Datapoint Chinese Pidgin English/Gender-related use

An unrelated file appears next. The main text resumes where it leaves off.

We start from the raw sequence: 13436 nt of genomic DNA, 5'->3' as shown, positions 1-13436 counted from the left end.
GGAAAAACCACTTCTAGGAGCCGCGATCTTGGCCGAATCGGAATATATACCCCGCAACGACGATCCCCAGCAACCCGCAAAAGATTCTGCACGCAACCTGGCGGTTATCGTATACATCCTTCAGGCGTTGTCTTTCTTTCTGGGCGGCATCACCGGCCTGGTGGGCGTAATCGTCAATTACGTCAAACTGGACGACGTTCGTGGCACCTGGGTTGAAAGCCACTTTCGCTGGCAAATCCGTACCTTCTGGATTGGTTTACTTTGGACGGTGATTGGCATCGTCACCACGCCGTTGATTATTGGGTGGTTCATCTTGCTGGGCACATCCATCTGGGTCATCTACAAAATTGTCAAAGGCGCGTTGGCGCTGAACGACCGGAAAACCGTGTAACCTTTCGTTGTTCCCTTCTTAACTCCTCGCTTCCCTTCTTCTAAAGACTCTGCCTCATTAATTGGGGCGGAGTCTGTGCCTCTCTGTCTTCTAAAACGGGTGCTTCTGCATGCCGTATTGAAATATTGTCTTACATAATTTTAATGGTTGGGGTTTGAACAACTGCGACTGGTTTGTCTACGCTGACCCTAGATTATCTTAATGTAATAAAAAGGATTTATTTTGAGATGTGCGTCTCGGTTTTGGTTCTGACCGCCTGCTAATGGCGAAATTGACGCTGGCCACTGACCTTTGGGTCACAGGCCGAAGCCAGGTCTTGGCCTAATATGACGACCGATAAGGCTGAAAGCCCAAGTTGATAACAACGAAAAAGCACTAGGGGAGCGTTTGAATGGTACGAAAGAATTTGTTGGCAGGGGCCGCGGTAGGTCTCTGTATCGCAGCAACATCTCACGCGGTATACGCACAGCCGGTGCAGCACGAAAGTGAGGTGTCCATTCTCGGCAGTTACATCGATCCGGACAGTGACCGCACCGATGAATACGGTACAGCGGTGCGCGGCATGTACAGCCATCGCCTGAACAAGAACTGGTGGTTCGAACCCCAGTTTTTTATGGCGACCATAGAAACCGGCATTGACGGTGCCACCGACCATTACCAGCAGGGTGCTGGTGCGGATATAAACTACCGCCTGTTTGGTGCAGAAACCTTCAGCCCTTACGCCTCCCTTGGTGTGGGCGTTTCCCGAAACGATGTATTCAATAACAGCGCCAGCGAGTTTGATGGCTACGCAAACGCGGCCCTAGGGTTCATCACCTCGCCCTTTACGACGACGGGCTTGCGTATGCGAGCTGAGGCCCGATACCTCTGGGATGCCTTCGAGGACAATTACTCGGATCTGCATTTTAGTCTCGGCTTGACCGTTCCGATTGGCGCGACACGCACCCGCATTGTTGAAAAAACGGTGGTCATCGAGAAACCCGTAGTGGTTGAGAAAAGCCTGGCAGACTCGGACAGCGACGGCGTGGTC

Most attestations involve male users in the China trade context. But two of Hall's (1944) informants were American women. Zhang (2009) argues that Chinese Pidgin English must have been used by Chinese mistresses of Europeans living in Hong Kong. Women used Chinese Pidgin English in the household, notably with Chinese domestic servants (amahs) as described by Willens (2010: 33). Among the last users of Chinese Pidgin English were the 'black and white amahs', female servants working in European households in Hong Kong as late as the 1960s (Booth 2004).